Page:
Pain Index vs. Standard Deviation
Developed by Dr. Thomas Becker and Aaron Moore of Zephyr Associates, The Pain Index is similar to other measures of risk like standard deviation, beta, tracking error, etc. Where it differs, however, is in its definition of risk. As a capital preservation metric, the pain index measures losses. Specifically, the pain index is the depth, duration, and frequency of losses.
The Pain Index as a Better Measure of Risk
At Swan Global Investments, we are big proponents of a risk metric known as the “pain index.” Of the dozens of performance-based metrics available, we believe the pain index is a new and more appropriate way of quantifying the risk that most investors care about. In other words, the pain index is all about measuring capital preservation.
In the below graph the brown line represents the peak-to-trough losses associated with the S&P 500 from July 1997 to December 2014. The steepest drawdown was the credit crisis of 2007-08 when the S&P 500 lost over 50%. However, the longest drawdown was the dot-com bust of 2000–2002. During that stretch, the market was down “only” 45% but took longer to recover its losses- 49 months for the dot-com bust, 37 months for the credit crisis.
The Pain Index — Advantages vs. Other Risk Metrics
The pain index essentially measures the “volume” between the break-even line and the drawdown line. If the above lines are thought of as measuring cups, the pain index is the volume of liquid required to fill the drawdown space. The deeper the losses, the longer the losses and the more frequent the losses, the larger the volume of “pain.” Obviously, the investor would prefer that volume to be as small as possible. The smaller the pain index, the better. A zero would be the best, indicating the manager never lost money.
- Standard deviation has many shortcomings:
1) failing to distinguish between upside and downside risk,
2) observations are viewed as independent when they clearly are not.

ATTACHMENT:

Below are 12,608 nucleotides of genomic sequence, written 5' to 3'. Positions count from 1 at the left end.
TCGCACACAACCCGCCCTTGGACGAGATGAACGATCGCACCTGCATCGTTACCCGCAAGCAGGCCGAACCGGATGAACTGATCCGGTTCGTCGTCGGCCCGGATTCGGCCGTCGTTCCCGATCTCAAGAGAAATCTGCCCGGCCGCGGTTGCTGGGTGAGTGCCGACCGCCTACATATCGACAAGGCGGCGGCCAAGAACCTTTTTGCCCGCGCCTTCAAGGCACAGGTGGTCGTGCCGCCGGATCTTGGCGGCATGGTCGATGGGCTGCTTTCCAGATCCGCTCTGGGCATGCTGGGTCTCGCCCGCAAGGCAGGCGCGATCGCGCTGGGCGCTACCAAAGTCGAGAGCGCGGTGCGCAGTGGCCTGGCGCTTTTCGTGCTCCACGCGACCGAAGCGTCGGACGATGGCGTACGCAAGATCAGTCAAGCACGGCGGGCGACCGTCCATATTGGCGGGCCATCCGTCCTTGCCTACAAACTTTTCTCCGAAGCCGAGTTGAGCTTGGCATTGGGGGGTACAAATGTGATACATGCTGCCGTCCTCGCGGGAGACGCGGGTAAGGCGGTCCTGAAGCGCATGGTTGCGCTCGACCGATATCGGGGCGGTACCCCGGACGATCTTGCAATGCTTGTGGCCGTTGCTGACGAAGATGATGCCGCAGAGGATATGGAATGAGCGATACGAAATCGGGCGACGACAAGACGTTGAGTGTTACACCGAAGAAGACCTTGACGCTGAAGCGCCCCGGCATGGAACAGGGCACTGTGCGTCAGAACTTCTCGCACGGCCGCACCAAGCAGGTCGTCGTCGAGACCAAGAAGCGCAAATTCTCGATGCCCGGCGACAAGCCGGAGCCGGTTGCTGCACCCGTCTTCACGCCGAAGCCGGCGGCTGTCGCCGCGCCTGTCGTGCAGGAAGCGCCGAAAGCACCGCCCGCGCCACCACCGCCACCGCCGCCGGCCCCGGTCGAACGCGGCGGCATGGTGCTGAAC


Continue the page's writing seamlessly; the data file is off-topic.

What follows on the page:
- Benchmark-relative measures like alpha and information ratio may be positive even if the investment itself lost half of its value.
- Maximum drawdown fails to account for the time to recovery or any of the secondary losses.
Capital preservation and minimizing losses has always been the core mission of Swan Global Investments, as seen in the graph above, the blue area is the “pain” experienced by Swan’s Defined Risk Stratgey. Compare that area to the area created by the more sever moves of the red line, indicating the S&P 500 index. By hedging the market risk at all times, during the two big bear markets since 1997, Swan’s pain index was a fraction of that of the S&P 500 index.
The “pain index” does a great job summarizing what Swan is all about.
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About the Author:
Marc Odo, CFA®, CAIA®, CIPM®, CFP®, Director of Investment Solutions, is responsible for helping clients and prospects gain a detailed understanding of Swan’s Defined Risk Strategy, including how it fits into an overall investment strategy. Formerly Marc was the Director of Research for 11 years at Zephyr Associates.
Important Disclosures: Swan offers and manages the proprietary Defined Risk Strategy (“DRS”) for its clients including individuals, institutions and other investment advisor firms. Swan’s DRS performance results herein are of the DRS Select Composite which includes all non-qualified accounts. Additional information regarding Swan’s composite policies and procedures for calculating and reporting performance returns is available upon request. All Swan performance results have been compiled solely by Swan Global Investments and are unaudited. Other performance return figures indicated in this material are derived from what Swan believes to be reliable sources (i.e., S&P 500 index, other indexes and benchmarks), but Swan does not guarantee its reliability. This analysis is not a guarantee or indication of future performance. Investments in foreign securities involve additional risks including currency risk. References to the S&P 500 and other indices and benchmarks are for informational and general comparative purposes only. Indexes are unmanaged and have no fees or expenses. An investment cannot be made directly in an index. The adviser’s dependence on its DRS process and judgments about the attractiveness, value and potential appreciation of particular investments, ETFs and options in which Swan invests or writes may prove to be incorrect and may not produce the desired results. Swan Global Investments, LLC, Swan Capital Management, LLC, Swan Global Management, LLC and Swan Wealth Management, LLC are affiliated entities. Further information is available upon request by contacting the company directly at 970–382-8901 or www.swanglobalinvestments.com. 020-SGI-052815